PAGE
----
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Budget 2018: Duties frozen

Chancellor Philip Hammond has announced that beer, cider, and spirits duties will be frozen in this year’s Budget.

HM Treasury forecasts the move will cost the government £35m in the fiscal year to 2019, and a further £880m between 2018/19 and 2023/24.

This measure freezes duties on spirits, beer, still ciders and sparkling ciders below 5.5% Alcohol by Volume (ABV). This measure will be effective from 1 February 2019 for a one-year period. Duty on most wine and higher strength sparkling cider will rise by retail price index (RPI) inflation.

The new band for still ciders rated at between 6.9% and 7.5% ABV – announced by the government in the Autumn Budget 2017 – will also come into effect, although it will mean the duty on cider within that threshold will rise by a mere 0.1 pence per unit at the low end (from 5.4p to 5.5p) and 1.4 pence per unit at the top end (from 5.4p to 6.8p).*

The Chancellor’s announcement follows representations made to the MP for Runnymede and Weybridge from Conservative Party colleagues, and in particular a sustained lobbying campaign from Scottish members of the party.

Responding to the announcements, Professor Sir Ian Gilmore, Chair of the Alcohol Health Alliance, said:

‘The decision to freeze alcohol duty yet again represents a missed opportunity to take pressure off the NHS and other public services, and to protect the most vulnerable in our society.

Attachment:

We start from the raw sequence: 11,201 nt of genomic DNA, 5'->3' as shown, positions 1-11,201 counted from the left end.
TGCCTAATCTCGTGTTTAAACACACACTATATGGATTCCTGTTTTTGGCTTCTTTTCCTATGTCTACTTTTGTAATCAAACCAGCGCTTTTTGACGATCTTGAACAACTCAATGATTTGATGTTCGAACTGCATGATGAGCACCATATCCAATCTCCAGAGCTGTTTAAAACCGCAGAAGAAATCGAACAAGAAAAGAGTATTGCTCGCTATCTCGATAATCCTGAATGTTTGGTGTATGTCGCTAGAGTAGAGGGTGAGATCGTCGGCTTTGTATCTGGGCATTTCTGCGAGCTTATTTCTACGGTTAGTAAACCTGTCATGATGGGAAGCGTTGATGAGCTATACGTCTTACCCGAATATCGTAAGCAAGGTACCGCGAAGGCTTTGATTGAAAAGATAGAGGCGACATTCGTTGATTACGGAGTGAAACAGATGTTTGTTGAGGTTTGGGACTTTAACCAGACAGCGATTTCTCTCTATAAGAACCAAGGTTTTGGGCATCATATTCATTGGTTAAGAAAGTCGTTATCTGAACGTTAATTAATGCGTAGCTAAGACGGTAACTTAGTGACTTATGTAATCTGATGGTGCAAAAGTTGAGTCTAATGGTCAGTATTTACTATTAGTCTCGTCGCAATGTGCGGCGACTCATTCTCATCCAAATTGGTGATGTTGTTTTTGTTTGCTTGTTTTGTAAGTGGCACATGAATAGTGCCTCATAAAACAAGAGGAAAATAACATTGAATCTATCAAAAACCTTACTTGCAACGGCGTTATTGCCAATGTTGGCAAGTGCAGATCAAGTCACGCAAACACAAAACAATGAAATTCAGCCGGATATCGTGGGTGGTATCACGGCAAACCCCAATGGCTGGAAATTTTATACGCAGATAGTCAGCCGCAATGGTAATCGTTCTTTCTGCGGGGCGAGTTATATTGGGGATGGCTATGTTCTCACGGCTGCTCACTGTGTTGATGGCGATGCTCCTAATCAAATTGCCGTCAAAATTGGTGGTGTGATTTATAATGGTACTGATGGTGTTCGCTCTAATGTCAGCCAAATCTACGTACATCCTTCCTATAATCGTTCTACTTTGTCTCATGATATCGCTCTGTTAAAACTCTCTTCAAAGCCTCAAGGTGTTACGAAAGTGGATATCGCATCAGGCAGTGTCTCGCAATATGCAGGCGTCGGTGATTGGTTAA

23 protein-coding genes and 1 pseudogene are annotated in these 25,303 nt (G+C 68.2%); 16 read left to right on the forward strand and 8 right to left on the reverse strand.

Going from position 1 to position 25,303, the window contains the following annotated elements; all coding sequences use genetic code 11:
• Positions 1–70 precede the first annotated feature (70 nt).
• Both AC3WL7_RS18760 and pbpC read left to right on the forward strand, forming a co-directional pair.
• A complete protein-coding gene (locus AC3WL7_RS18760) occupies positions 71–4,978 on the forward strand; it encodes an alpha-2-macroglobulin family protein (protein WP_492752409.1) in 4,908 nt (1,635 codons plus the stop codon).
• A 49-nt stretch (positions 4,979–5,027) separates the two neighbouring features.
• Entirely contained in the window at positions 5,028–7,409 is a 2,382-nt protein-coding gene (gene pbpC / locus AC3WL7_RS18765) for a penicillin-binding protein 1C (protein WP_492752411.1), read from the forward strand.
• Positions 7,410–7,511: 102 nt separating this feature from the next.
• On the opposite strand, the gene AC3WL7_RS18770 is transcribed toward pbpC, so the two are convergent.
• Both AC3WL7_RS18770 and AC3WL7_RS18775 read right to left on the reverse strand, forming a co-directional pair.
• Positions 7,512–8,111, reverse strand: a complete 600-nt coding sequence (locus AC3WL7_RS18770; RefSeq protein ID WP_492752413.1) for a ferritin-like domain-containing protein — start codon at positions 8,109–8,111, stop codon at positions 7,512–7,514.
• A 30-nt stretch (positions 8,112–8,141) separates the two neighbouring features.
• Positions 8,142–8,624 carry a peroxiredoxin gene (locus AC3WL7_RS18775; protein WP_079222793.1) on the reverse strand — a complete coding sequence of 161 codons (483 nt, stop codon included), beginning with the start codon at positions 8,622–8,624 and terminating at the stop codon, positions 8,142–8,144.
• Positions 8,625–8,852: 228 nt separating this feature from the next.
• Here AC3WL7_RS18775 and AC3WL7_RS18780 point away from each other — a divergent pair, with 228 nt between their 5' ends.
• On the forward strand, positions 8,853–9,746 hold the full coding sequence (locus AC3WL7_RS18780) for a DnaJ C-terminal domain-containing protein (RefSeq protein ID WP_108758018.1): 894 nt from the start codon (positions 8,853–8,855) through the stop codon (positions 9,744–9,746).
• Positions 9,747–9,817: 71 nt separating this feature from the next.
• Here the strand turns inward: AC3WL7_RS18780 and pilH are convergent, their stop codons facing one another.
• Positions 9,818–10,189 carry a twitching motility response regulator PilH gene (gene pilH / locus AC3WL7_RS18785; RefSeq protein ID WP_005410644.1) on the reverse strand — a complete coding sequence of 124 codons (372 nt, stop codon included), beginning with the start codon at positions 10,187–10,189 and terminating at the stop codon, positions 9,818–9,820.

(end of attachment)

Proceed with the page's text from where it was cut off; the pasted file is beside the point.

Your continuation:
‘In real terms, this freeze represents a cut in alcohol duty. Alcohol duty cuts since 2013 have already cost the Treasury about £4bn in lost revenue and will now cost another £5bn by 2023. At a time when our public services and specifically alcohol treatment services are under substantial pressure, we cannot afford any more duty cuts.<

‘Alcohol is much more affordable today than it was 30 years ago, and alcohol-related harm continues to rise. With 65 people dying every day from alcohol-related causes, there’s an urgent need for Government to take action on cheap alcohol.

‘Increasing alcohol duty is an effective and cost-effective measure to reduce alcohol harm and ease the pressure on the NHS, while raising additional revenue for public services at the same time.’

 

 * 2016 prices

You can listen to John Jolly of drug and alcohol charity Blenheim CDP discuss the effect of the Autumn Budget on treatment services in our October 2018 podcast: